Labour-hire firms will also be subject to the withholding tax rules.  Over the past few decades there has been an increase in the number of labour-hire companies who use contractors operating under company structures and it will no longer be possible for these contractors to avoid having tax deducted at source. The types of businesses that spring to mind in this area are recruitment companies who provide temporary or project-related staff or IT companies and construction services companies.  The labour-hire firm will have to deduct withholding tax from payments they make to their contractors who work through a company structure..

It will also be possible for contractors who are not specifically covered under the current Schedular Payment Rules to opt in through voluntary withholding agreements where the contractors & principals agree to withhold tax.  The obvious services that this voluntary opt-in will apply to is where contractors operate through a company structure but work directly with their clients.  This will enable then to have some tax being paid directly to IRD by their clients.  It could also potentially apply in the home services area – cleaners, gardeners, childcare services – but we suspect that most principals (ie households) would not agree to take on the role of tax collector.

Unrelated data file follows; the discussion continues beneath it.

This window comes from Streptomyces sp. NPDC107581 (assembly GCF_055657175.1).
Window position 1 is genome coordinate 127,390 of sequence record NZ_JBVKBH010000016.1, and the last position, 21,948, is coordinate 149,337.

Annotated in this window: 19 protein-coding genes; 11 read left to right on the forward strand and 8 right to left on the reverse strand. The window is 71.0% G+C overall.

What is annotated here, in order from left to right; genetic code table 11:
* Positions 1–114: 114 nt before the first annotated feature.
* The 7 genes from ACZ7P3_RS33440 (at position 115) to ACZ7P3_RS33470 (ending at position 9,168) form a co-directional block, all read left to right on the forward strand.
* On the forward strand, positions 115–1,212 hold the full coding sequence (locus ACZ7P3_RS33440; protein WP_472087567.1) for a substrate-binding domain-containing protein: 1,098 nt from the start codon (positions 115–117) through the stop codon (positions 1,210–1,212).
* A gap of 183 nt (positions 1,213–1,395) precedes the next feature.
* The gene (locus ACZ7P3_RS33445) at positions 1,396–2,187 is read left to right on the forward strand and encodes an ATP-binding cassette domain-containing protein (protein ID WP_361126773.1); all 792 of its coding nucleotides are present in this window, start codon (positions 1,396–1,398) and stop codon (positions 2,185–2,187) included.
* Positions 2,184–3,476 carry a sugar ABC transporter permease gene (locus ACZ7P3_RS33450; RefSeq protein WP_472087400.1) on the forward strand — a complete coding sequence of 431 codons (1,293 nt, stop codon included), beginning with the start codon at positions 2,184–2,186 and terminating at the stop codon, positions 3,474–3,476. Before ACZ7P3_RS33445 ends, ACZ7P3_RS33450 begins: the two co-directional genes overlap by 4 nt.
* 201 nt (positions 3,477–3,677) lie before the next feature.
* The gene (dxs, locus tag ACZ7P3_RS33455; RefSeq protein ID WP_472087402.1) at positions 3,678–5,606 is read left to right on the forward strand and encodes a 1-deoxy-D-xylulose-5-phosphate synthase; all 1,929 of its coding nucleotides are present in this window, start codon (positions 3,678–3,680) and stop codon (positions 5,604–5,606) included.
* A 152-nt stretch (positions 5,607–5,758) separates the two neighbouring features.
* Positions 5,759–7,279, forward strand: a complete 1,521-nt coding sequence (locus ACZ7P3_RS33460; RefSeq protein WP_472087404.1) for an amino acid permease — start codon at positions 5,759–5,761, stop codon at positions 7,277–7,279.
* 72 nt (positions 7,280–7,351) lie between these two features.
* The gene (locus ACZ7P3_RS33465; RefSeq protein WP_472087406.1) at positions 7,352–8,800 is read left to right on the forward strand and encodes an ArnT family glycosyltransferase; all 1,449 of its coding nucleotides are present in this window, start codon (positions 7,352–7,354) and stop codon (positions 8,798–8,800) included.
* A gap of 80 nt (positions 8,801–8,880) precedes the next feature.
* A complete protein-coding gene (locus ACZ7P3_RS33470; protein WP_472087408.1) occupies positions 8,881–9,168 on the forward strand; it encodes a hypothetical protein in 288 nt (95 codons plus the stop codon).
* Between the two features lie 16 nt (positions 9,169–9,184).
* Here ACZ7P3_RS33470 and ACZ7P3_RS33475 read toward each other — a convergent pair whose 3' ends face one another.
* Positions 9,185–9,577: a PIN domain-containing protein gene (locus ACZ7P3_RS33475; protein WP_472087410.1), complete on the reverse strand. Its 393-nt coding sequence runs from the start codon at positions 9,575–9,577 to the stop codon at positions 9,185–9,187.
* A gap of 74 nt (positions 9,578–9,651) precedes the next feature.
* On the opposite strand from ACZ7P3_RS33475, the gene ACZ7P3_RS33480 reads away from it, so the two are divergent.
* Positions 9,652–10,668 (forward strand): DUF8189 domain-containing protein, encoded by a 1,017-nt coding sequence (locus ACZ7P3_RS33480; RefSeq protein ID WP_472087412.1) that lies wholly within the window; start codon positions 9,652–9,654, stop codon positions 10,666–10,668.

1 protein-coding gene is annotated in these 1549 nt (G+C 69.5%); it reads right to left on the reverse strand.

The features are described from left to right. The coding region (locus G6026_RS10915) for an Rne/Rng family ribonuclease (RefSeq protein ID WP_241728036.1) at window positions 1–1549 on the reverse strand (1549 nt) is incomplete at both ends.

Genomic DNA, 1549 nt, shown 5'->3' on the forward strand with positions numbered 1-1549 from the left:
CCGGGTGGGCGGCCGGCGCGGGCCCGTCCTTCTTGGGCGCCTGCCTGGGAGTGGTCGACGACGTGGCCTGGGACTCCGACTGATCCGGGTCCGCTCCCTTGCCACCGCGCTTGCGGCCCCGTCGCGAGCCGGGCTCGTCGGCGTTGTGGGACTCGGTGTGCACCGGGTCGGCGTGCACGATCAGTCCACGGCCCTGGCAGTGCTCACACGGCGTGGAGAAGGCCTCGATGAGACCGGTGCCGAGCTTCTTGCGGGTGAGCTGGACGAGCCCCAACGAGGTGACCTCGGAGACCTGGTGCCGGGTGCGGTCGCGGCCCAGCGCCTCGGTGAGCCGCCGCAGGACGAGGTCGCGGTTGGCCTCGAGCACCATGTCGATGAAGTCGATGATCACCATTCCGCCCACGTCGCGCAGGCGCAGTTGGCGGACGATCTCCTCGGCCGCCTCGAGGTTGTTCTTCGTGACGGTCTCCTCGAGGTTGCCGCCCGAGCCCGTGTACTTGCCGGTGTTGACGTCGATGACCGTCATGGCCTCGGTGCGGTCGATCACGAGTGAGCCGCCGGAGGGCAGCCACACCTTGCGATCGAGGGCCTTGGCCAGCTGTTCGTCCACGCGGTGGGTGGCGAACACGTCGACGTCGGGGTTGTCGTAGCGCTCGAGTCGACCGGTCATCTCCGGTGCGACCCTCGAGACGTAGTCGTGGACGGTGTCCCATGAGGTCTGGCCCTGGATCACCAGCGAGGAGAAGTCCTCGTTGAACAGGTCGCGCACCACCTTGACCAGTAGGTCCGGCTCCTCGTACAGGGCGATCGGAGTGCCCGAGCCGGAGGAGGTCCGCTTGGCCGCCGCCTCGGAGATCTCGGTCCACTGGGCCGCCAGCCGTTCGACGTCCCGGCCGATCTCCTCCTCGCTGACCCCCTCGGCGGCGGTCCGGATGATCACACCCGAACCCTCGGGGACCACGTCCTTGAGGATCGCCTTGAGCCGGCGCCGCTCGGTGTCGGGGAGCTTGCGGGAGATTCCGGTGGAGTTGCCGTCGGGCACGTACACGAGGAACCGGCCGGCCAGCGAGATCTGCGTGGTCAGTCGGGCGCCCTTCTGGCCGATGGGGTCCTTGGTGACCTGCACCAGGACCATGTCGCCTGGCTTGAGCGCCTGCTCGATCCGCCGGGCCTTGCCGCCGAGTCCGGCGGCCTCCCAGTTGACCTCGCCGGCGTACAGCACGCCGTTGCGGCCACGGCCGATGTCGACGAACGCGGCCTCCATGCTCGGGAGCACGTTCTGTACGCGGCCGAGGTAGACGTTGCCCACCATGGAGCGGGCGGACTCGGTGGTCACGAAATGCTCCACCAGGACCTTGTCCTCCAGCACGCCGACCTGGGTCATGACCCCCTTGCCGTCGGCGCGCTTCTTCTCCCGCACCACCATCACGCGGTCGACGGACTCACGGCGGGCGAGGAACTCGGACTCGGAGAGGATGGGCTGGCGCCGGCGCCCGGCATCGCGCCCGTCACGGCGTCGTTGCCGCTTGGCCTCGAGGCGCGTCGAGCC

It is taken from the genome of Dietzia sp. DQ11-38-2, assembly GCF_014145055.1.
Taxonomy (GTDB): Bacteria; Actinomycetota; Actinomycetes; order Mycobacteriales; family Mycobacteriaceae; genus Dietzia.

IRD sees these changes as a good balance between making sure tax is being paid and giving contractors more control over their own tax affairs.  We have a slightly different view.  Recruitment and other labour-hire firms have systems in place to capture time worked for the ultimate client so that they can efficiently invoice their clients and pay their contractors.  And that system is not the payroll system.  So this change means a complete overhaul of systems to redirect data flows through a payroll system so they don’t have to enter data twice.

IRD seems to have belatedly realised that as well.  If a labour hire company needs to incur unreasonable costs to comply with the new legislation on 1 April 2017, then they can delay the start to no later than 1 July 2017.
This is not the full extent of tax simplification changes but it does cover the areas that we see most commonly.  There are also changes to the way provisional tax is calculated that will come into effect from 1 April 2018.  We’ll cover these in detail in another post.

And this post is necessarily general and to be absolutely certain that you fit within the rules and exemptions you should always obtain specific advice on your situation.